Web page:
From the infrared glow, astronomers have found a total quantity of dust in the region equal to about a quarter of the mass of our sun. Data collected from Spitzer’s infrared spectrograph reveal how the shock wave is breaking apart the fragile dust grains that fill the surrounding space.

Supernova explosions forge the heavy elements that can provide the raw material from which future generations of stars and planets will form. Studying how supernova remnants expand into the galaxy and interact with other material provides critical clues into our own origins.

Infrared data from Spitzer’s multiband imaging photometer (MIPS) at wavelengths of 24 and 70 microns are rendered in green and red. X-ray data from XMM-Newton spanning an energy range of 0.3 to 8 kiloelectron volts are shown in blue.

Credit: NASA/ESA/JPL-Caltech/GSFC/IAFE

Wrecking an Economy Means Never Having to Say You’re Sorry


By Dean Starkman – The megabanks are finally feeling the hurt for the depredations of the mortgage era. That’s what the government, and some in the financial press, too, would have us believe.

There’s a much deeper problem here, however, and one that has received far less attention:

Not only has the Department of Jus­tice (DOJ) failed to build any criminal cases for financial-crisis misdeeds, but it’s also now settling with these banks without even filing civil complaints.

A complaint is the cornerstone of civil litigation, the foundation for even routine lawsuits.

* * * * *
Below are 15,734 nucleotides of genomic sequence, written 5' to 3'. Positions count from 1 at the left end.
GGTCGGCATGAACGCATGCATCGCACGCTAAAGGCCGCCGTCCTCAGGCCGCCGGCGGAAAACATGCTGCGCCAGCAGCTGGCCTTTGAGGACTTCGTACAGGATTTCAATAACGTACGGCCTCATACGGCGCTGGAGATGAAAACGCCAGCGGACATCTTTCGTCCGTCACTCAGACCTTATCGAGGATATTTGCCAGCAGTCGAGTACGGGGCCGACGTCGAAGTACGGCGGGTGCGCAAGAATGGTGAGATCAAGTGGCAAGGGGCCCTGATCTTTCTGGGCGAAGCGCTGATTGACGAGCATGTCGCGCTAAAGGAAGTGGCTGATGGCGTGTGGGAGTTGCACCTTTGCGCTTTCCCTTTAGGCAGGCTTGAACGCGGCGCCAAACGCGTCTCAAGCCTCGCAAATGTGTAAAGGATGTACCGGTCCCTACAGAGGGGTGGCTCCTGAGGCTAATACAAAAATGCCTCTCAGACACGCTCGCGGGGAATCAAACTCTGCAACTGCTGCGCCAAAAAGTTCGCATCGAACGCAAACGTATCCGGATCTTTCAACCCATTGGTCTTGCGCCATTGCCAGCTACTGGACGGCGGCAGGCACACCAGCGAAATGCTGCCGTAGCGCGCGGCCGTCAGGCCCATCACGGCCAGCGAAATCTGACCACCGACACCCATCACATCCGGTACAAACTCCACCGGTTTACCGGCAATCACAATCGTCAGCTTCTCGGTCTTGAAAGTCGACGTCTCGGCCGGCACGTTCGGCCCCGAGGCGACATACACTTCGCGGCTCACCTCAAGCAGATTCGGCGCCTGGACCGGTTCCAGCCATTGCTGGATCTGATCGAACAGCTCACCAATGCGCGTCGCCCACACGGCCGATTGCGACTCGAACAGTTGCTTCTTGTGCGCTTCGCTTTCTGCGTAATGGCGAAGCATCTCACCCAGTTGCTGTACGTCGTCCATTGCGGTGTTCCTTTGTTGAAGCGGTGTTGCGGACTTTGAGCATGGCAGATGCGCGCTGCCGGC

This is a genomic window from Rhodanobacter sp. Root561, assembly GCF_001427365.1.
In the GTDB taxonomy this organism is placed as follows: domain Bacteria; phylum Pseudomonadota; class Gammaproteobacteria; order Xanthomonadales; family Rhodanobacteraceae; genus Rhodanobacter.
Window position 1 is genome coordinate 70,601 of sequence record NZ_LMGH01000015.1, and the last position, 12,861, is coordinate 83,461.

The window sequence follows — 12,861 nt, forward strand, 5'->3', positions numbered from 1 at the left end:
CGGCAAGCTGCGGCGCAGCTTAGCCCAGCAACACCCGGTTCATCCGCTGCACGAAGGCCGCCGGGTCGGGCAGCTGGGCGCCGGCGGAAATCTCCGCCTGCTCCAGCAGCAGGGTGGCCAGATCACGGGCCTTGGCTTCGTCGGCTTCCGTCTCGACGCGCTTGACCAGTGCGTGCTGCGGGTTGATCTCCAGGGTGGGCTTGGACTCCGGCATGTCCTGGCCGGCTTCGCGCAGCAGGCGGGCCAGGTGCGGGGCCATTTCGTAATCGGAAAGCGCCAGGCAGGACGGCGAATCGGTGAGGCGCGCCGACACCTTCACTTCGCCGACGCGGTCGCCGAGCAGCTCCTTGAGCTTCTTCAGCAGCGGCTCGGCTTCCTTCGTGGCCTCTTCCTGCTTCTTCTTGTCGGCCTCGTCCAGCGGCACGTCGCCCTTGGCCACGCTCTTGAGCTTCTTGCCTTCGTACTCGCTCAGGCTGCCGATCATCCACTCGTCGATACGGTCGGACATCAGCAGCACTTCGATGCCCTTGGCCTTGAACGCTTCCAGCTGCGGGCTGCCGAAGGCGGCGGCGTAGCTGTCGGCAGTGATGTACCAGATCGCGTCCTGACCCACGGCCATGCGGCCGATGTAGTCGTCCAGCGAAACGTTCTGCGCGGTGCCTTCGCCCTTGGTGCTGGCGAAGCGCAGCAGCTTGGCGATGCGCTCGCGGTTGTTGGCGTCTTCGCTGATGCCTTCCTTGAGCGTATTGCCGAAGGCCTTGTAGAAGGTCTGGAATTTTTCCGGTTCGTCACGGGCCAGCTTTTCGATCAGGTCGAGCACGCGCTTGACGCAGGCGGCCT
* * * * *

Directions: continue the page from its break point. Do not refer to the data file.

One of its primary benefits—and of adversarial legal proceedings generally—is that a complaint can bring huge amounts of previously undisclosed information into the public record. more> http://tinyurl.com/paqp7yc

Related>

From CEO ‘Takers’ To CEO ‘Makers’


By Steve Denning – The rotten foundations of shareholder value theory in the writings of Friedman and Jensen are now lost to the public view.

Business schools in particular have a responsibility to stop teaching shareholder value in their core curriculum to their students and start systematically teaching the better idea: the primary purpose of the corporation is to serve customers’ interests.

Business schools must recognize that it is not enough to teach Customer Capitalism as an optional subject. Textbooks that teach shareholder value theory as a basic assumption must be discarded. more> http://tinyurl.com/pe3bvbb

Related>

The Intricate Puzzle Known as Chip Design


By Bob Smith – These days, chip design may seem like an intricately connected jigsaw puzzle, including small, oddly shaped interlocking pieces.

Instead of static parts of a puzzle – typically, 300, 500, 750 or 1,000 pieces – spread across a coffee table, a chip under design has loads of dynamic parts located in a variety of directories or sub-directories found on various computers.

The focal point is the processor, not the center of a well-known and photographed painting or skyline, as is often the case with puzzles.

Ah, but memories are playing almost as big a role as processors, especially in chips slated for mobile multimedia devices with higher bandwidth and performance, and low-cost and power requirements.

Fortunately, things aren’t that dire any longer for engineers worried about a chip’s system yield and reliability. One clever engineering group was motivated to figure this out. It set a goal to implement a DDR memory subsystem that would deliver the highest performance and quality within a small footprint and minimal power consumption. more> http://tinyurl.com/k4evteq